June 7, 2021 | Economic Outlook

Economic Outlook - June 2021


  1. The Consumer Price Index (CPI) in April was much higher than anticipated. Headline inflation jumped +0.8% in April, and the core CPI advanced +0.9%. April’s core personal consumption expenditures price index, a key measure of inflation, rose 3.1%, hotter than expected. The Producer Price Index (PPI) also jumped +0.6% in April. Various inflationary pressures are causing many strategists to sound notes of caution. In April, home prices rose at the fastest clip in 15 years. Commodity prices, including copper, timber and dairy, have surged. Excess liquidity is another potential source of inflation. Since the start of the pandemic, the Fed’s balance sheet has increased from about $4 trillion to $7.9 trillion. The Fed continues to buy U.S. treasuries at a rate of $80 billion per month, as well as mortgage backed securities at a rate of $40 billion per month.

  2. Fed officials have repeatedly emphasized their view that inflation is likely transitory and that they are committed to keeping short-term rates low. The Federal Reserve is expected to hold discussions around tapering bond purchases later this summer. In addition to the monetary stimulus, the Biden Administration is proposing a $6 trillion budget that would have total public debt reaching 117% of gross domestic product by 2031, well above historical levels. Under the plan, the government would run a deficit above $1.3 trillion throughout the next decade.

  3. Brent crude, the international energy benchmark, closed near $70 a barrel for the first time in two years. At one point last year, the world was facing a glut of supply that threatened to overwhelm storage capacity. However, oil inventories have fallen more than expected in recent weeks, and investors are increasingly bullish on energy demand as economic activity gains momentum.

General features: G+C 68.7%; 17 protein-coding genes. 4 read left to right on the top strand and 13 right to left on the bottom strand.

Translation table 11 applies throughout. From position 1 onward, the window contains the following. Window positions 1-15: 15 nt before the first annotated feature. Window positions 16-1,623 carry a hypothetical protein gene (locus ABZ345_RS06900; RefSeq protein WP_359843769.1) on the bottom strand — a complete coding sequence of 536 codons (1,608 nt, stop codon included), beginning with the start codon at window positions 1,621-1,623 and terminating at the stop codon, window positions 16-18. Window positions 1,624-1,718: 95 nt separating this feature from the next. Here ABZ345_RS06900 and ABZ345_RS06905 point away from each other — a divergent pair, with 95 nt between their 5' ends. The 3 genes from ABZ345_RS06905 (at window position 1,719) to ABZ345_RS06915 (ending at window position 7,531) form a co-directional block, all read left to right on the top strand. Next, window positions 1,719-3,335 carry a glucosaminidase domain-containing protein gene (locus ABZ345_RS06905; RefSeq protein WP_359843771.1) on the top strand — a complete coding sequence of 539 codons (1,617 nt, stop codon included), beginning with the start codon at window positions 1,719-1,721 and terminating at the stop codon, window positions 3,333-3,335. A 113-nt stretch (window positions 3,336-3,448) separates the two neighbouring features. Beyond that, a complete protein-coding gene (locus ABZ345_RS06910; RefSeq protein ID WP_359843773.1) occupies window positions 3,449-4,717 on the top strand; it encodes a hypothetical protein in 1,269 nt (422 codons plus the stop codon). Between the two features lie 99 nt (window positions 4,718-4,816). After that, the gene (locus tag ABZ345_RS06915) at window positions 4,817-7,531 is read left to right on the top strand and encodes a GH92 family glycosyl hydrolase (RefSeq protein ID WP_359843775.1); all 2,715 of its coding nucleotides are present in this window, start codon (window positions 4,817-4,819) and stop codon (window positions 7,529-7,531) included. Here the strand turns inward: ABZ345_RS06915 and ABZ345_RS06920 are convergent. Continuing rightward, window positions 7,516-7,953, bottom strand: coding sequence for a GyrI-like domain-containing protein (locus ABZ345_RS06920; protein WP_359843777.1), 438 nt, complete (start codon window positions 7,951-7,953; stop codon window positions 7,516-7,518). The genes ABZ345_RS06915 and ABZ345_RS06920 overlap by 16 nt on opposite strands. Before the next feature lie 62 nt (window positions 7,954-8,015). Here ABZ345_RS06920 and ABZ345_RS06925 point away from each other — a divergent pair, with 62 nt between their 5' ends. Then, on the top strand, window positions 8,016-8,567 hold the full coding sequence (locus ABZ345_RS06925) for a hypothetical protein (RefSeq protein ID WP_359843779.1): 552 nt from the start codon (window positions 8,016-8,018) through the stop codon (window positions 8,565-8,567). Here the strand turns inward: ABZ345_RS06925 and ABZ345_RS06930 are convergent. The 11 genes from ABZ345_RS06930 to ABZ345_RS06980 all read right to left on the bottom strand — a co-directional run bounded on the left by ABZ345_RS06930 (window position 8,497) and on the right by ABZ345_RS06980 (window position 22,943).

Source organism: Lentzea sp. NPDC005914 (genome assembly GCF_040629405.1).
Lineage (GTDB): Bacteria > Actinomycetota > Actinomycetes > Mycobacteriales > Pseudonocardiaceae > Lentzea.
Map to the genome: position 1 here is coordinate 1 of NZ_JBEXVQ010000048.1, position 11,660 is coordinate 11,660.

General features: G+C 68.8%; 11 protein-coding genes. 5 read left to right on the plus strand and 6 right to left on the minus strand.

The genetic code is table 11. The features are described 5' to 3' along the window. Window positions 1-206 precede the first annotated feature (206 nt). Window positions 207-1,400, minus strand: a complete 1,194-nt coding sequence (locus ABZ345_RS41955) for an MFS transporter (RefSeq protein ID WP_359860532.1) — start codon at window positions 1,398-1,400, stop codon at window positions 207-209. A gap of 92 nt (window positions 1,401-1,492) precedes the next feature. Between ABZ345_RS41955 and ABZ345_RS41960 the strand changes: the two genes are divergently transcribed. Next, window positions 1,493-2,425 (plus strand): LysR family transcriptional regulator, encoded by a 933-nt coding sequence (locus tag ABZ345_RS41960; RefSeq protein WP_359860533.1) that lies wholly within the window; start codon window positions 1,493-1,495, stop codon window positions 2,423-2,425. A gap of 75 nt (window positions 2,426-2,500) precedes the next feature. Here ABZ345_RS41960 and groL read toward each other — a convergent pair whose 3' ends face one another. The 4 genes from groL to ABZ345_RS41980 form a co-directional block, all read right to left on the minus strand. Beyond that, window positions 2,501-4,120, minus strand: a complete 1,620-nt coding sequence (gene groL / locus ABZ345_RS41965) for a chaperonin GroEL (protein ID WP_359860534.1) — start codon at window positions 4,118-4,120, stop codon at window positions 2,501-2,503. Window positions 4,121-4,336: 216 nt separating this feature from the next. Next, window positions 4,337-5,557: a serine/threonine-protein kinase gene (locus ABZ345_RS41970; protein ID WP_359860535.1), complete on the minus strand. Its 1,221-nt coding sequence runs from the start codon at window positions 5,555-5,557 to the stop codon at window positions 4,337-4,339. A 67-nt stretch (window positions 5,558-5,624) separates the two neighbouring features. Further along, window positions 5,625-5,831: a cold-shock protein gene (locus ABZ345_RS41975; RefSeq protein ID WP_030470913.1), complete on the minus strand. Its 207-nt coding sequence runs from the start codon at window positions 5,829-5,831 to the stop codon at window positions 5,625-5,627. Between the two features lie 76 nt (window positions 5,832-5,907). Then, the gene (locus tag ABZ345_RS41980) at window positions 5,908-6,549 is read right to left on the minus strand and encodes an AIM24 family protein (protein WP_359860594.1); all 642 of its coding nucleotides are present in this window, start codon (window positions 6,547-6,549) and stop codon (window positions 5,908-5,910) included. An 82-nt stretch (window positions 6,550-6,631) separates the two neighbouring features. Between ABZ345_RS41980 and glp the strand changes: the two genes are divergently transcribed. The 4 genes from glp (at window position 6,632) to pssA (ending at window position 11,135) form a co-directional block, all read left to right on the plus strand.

4. The 10yr treasury yield has stabilized at 1.6%. Weekly jobless claims have declined for five straight weeks and are at their lowest point of the pandemic. Unemployment data has been closely monitored by investors, given that the Federal Reserve is seeking a fuller recovery in the labor market before considering tightening monetary policy. Real interest rates (adjusted for inflation) remain near historic lows.

  5. The GDPNow model estimate for real GDP growth in the second quarter of 2021 is a robust 10.3% (seasonally adjusted annual rate), a pickup in growth from the first quarter.  For the full year, we anticipate GDP growth will be above 6%.

Sources: Bloomberg, FACTSET, WSJ, U.S. BEA, U.S. BLS, Federal Reserve, Instit. For Supply Mgmt, ISI, IBD, Yardeni Research

Disclosure: This commentary reflects the opinions of Welch & Forbes based on information that we believe to be reliable. It is intended for informational purposes only, and not to suggest any specific performance or results, nor should it be considered investment, financial, tax or other professional advice. It is not an offer or solicitation.

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